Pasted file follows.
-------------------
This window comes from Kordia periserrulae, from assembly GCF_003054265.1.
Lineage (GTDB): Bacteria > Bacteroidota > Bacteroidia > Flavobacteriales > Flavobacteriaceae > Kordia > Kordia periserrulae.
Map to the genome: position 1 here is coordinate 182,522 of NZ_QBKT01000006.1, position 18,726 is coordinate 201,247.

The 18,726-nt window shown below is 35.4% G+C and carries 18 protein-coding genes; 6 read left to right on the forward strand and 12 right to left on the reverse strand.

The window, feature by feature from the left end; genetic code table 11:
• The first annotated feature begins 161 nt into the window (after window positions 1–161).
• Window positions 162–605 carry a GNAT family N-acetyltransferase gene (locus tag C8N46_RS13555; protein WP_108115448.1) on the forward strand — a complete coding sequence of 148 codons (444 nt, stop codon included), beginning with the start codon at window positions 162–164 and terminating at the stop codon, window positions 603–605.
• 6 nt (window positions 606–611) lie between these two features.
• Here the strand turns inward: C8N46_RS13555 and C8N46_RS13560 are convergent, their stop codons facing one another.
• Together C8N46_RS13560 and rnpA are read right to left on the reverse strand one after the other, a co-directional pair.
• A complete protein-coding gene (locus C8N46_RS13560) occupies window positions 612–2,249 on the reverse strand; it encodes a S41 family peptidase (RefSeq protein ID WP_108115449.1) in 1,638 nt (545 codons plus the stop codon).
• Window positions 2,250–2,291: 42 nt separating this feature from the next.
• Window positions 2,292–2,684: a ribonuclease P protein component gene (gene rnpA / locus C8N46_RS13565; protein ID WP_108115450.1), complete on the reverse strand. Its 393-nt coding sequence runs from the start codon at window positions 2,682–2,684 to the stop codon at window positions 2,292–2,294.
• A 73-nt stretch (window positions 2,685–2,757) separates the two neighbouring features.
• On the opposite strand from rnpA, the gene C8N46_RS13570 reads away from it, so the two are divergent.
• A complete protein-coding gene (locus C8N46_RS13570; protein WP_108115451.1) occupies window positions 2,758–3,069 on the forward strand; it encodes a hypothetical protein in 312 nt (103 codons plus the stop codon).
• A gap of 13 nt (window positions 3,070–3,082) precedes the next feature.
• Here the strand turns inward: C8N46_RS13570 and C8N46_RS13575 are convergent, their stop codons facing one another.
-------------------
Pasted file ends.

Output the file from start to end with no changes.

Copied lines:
This window comes from Kordia periserrulae, from assembly GCF_003054265.1.
Lineage (GTDB): Bacteria > Bacteroidota > Bacteroidia > Flavobacteriales > Flavobacteriaceae > Kordia > Kordia periserrulae.
Map to the genome: position 1 here is coordinate 182,522 of NZ_QBKT01000006.1, position 18,726 is coordinate 201,247.

The 18,726-nt window shown below is 35.4% G+C and carries 18 protein-coding genes; 6 read left to right on the forward strand and 12 right to left on the reverse strand.

The window, feature by feature from the left end; genetic code table 11:
• The first annotated feature begins 161 nt into the window (after window positions 1–161).
• Window positions 162–605 carry a GNAT family N-acetyltransferase gene (locus tag C8N46_RS13555; protein WP_108115448.1) on the forward strand — a complete coding sequence of 148 codons (444 nt, stop codon included), beginning with the start codon at window positions 162–164 and terminating at the stop codon, window positions 603–605.
• 6 nt (window positions 606–611) lie between these two features.
• Here the strand turns inward: C8N46_RS13555 and C8N46_RS13560 are convergent, their stop codons facing one another.
• Together C8N46_RS13560 and rnpA are read right to left on the reverse strand one after the other, a co-directional pair.
• A complete protein-coding gene (locus C8N46_RS13560) occupies window positions 612–2,249 on the reverse strand; it encodes a S41 family peptidase (RefSeq protein ID WP_108115449.1) in 1,638 nt (545 codons plus the stop codon).
• Window positions 2,250–2,291: 42 nt separating this feature from the next.
• Window positions 2,292–2,684: a ribonuclease P protein component gene (gene rnpA / locus C8N46_RS13565; protein ID WP_108115450.1), complete on the reverse strand. Its 393-nt coding sequence runs from the start codon at window positions 2,682–2,684 to the stop codon at window positions 2,292–2,294.
• A 73-nt stretch (window positions 2,685–2,757) separates the two neighbouring features.
• On the opposite strand from rnpA, the gene C8N46_RS13570 reads away from it, so the two are divergent.
• A complete protein-coding gene (locus C8N46_RS13570; protein WP_108115451.1) occupies window positions 2,758–3,069 on the forward strand; it encodes a hypothetical protein in 312 nt (103 codons plus the stop codon).
• A gap of 13 nt (window positions 3,070–3,082) precedes the next feature.
• Here the strand turns inward: C8N46_RS13570 and C8N46_RS13575 are convergent, their stop codons facing one another.